John the Forerunner in the desert

Region: Russia (Yaroslavl)
Period: Mid 17th century
Size: 31,5 x 26,5 cm


Wearing a garment made out of camel’s hair, his body etched by the desert life where he fed on locusts and wild honey, and gazing at us with piercing eyes, John the Baptist steps towards the beholder. His message is as poignant as it is pressing: repent, for the Kingdom of Heaven is at hand. The axe has already been laid at the root of the tree. Any tree that does not produce good fruit will be cut down and thrown into the fire. To underline this message, the tree and the axe are among the sparse attributes added to the scene.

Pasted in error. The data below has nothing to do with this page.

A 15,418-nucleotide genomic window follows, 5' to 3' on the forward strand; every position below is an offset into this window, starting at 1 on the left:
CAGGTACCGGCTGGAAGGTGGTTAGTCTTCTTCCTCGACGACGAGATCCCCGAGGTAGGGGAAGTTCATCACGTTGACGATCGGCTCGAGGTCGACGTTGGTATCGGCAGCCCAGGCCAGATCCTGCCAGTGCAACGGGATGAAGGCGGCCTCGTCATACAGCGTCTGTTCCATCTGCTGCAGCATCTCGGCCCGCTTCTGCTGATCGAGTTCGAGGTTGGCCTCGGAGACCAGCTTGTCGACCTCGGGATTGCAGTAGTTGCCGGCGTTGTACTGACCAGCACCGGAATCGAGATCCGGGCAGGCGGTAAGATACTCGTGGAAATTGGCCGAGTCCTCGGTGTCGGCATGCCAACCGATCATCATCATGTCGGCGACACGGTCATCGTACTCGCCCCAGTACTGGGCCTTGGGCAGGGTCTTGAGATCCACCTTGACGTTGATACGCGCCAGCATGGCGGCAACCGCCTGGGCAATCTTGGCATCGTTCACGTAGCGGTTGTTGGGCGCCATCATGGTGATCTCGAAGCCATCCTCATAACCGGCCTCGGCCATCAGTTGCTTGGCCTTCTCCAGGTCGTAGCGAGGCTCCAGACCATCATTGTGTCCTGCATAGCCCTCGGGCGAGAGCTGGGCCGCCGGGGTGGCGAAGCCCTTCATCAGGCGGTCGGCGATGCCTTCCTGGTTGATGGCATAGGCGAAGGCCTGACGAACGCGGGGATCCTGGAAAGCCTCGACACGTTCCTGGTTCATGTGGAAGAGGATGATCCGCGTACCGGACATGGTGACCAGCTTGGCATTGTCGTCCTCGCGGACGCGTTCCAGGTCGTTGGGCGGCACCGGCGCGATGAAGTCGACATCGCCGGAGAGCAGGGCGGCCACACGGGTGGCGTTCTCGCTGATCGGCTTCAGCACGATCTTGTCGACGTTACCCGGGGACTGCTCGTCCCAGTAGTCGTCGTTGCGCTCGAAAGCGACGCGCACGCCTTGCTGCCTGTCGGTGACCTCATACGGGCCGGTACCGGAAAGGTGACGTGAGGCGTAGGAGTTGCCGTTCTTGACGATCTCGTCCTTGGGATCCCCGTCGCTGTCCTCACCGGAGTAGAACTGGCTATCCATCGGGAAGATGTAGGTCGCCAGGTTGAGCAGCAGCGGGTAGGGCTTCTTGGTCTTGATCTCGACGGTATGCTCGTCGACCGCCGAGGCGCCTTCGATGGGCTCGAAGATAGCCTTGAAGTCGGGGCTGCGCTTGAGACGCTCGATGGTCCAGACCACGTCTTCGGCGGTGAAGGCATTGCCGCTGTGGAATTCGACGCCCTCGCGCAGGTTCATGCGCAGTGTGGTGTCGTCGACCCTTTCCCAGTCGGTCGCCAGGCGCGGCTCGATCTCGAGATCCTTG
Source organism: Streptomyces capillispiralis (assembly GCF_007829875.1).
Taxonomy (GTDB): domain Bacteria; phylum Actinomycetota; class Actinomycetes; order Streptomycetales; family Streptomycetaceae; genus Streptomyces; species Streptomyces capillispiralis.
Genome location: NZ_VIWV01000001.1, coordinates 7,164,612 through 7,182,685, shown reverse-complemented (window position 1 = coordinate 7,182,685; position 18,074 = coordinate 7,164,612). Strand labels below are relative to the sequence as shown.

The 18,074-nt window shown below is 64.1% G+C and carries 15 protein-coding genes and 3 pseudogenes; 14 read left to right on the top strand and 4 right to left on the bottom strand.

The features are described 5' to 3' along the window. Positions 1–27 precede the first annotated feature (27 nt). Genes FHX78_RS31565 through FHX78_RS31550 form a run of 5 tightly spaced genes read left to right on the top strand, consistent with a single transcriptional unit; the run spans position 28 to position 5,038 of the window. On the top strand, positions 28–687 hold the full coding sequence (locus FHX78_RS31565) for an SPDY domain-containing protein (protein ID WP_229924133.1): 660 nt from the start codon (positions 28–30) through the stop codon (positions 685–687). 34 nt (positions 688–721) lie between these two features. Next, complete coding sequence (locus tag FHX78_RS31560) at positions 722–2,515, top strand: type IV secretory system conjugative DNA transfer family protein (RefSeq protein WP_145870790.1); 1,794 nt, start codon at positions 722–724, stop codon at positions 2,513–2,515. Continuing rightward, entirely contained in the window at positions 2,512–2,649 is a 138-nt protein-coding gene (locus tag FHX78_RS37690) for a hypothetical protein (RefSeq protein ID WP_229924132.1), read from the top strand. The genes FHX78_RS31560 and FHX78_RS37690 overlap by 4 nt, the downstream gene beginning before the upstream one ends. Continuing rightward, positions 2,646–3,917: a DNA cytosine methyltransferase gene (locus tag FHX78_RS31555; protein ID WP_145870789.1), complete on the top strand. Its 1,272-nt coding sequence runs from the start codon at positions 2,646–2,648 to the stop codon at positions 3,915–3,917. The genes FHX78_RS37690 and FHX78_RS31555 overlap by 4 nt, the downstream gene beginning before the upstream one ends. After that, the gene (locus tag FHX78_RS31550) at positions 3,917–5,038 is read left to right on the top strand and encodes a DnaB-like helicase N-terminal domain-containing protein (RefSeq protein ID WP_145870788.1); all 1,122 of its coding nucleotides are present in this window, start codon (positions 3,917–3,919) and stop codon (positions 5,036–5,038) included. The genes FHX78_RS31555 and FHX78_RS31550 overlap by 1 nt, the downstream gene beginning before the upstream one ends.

The word ἄγγελος (angelos) means “messenger” in Greek, and being a heavenly messenger, John appears here with the wings of an angel. In Orthodoxy, John the Baptist is referred to as John the Forerunner – a reference to a prophecy by Isaiah: “The voice of him that crieth in the wilderness, Prepare ye the way of the Lord, make straight in the desert a highway for our God (Isaiah 40:3).”